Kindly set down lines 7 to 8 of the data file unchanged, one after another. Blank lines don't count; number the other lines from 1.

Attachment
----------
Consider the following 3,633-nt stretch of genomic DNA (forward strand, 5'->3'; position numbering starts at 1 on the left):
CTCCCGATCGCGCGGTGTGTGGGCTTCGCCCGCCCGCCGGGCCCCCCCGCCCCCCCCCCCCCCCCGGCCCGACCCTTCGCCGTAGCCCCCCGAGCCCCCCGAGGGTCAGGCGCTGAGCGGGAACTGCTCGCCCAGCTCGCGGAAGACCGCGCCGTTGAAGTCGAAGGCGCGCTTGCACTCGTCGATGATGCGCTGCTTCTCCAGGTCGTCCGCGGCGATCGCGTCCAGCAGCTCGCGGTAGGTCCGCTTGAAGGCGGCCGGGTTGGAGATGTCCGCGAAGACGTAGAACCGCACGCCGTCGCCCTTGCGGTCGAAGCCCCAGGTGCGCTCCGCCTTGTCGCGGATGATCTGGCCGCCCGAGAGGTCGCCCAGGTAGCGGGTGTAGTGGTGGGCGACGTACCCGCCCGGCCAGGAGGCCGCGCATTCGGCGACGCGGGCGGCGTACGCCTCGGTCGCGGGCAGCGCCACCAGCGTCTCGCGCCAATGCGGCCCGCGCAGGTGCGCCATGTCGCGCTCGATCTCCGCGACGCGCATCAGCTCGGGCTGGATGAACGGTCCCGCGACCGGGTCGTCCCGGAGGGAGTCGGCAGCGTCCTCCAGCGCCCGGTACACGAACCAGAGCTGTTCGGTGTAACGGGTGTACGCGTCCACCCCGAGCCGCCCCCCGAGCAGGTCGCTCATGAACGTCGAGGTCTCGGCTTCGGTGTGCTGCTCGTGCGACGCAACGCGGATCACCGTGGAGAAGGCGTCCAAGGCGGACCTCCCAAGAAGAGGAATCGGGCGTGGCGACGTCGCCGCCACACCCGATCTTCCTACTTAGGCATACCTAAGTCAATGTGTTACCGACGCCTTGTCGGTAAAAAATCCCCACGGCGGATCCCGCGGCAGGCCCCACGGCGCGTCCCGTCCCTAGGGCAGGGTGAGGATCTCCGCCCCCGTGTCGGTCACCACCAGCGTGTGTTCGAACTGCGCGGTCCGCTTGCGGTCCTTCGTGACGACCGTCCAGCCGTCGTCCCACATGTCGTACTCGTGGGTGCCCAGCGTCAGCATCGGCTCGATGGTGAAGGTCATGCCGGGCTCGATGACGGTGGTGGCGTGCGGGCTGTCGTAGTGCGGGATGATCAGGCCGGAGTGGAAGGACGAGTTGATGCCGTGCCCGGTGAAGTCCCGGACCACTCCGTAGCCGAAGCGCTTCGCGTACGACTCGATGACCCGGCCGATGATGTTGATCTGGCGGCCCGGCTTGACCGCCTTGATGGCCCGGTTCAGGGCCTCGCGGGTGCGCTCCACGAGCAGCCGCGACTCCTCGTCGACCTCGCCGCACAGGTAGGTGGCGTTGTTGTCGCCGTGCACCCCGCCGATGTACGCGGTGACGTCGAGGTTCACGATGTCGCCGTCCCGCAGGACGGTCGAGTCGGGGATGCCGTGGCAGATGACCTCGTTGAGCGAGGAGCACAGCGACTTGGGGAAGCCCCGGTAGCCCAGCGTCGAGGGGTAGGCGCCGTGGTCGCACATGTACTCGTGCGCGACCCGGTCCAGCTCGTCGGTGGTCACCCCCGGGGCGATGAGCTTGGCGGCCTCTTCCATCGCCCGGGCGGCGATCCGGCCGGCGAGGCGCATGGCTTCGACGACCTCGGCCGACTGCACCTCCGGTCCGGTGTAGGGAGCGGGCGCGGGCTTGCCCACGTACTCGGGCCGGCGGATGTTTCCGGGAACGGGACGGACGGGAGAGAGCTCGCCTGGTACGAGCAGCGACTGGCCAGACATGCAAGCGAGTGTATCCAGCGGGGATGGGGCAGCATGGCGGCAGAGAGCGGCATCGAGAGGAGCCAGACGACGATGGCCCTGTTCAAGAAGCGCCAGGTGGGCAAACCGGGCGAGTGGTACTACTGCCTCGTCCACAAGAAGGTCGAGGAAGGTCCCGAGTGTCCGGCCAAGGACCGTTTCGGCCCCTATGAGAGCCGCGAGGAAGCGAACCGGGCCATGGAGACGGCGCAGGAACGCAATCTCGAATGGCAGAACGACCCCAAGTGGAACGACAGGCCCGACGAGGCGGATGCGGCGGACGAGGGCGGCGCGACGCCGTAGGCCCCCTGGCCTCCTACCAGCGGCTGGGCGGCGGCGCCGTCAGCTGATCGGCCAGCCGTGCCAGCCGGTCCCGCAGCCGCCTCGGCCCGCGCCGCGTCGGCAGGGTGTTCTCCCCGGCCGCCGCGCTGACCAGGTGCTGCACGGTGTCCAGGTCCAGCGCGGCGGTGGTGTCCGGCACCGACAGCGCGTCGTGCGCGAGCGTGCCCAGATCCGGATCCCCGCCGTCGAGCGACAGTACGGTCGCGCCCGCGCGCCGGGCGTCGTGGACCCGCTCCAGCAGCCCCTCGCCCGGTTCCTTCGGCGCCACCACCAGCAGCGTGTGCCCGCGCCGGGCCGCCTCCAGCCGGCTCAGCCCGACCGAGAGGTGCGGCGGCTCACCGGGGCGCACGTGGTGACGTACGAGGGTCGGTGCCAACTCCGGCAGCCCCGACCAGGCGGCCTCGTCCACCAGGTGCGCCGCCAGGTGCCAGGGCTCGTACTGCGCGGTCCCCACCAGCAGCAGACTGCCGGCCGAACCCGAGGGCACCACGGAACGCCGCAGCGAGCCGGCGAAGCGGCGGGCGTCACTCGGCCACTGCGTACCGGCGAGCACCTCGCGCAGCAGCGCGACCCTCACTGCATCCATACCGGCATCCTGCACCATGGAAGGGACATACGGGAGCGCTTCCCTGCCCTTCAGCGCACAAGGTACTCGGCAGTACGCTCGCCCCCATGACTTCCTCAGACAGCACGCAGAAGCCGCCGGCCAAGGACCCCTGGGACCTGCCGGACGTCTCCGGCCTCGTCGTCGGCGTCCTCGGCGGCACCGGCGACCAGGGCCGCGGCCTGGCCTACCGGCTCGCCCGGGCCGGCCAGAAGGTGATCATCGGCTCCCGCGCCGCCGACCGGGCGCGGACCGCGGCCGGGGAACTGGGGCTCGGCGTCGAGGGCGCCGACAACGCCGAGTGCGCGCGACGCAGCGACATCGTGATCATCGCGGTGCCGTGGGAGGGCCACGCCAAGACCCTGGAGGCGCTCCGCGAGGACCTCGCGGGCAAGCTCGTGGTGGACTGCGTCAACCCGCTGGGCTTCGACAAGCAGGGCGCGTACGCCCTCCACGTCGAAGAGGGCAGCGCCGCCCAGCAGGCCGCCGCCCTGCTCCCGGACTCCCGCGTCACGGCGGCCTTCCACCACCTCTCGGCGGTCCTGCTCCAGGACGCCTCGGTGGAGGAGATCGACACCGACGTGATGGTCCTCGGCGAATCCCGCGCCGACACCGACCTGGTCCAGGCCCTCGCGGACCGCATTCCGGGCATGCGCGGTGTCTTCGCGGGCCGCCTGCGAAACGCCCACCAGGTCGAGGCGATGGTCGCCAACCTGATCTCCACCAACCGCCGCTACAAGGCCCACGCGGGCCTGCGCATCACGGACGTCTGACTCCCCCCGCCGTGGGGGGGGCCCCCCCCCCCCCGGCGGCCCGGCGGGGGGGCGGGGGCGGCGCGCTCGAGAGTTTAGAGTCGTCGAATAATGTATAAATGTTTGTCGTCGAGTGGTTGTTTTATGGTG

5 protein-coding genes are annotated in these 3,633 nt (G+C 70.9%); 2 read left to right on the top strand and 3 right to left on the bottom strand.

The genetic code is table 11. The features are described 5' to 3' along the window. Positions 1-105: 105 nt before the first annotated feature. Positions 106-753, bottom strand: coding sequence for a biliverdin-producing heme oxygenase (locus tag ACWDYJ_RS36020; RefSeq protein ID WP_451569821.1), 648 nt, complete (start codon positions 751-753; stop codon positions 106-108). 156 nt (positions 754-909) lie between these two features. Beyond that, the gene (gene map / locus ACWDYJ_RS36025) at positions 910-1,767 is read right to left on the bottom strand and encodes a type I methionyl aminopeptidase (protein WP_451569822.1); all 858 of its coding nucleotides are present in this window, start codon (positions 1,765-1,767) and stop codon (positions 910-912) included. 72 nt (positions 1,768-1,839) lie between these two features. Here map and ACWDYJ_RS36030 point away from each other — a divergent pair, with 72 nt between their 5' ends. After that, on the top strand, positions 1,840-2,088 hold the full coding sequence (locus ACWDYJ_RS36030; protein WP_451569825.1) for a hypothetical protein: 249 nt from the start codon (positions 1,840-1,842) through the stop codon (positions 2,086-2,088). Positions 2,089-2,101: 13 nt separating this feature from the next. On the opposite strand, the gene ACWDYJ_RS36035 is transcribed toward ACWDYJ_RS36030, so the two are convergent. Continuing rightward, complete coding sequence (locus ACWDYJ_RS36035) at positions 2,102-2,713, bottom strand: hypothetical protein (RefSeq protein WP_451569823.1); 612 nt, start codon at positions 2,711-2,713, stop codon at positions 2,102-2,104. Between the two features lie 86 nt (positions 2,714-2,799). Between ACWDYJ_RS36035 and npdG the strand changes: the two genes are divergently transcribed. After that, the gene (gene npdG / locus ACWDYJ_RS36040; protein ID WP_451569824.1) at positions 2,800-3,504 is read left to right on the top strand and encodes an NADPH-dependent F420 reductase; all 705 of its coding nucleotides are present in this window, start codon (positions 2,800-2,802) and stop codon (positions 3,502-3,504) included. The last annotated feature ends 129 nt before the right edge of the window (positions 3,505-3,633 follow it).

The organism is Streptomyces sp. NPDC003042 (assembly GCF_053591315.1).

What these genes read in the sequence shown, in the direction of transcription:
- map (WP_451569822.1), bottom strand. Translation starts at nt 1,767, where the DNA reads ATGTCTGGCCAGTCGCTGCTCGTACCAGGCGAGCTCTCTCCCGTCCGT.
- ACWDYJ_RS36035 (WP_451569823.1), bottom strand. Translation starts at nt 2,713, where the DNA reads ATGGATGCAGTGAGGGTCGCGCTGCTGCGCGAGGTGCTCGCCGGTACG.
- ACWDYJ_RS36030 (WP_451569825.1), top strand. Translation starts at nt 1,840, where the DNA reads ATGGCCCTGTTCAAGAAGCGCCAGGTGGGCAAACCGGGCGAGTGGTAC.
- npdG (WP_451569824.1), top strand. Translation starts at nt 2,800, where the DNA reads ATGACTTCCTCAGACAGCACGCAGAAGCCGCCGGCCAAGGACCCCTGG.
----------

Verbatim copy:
- map (WP_451569822.1), bottom strand. Translation starts at nt 1,767, where the DNA reads ATGTCTGGCCAGTCGCTGCTCGTACCAGGCGAGCTCTCTCCCGTCCGT.
- ACWDYJ_RS36035 (WP_451569823.1), bottom strand. Translation starts at nt 2,713, where the DNA reads ATGGATGCAGTGAGGGTCGCGCTGCTGCGCGAGGTGCTCGCCGGTACG.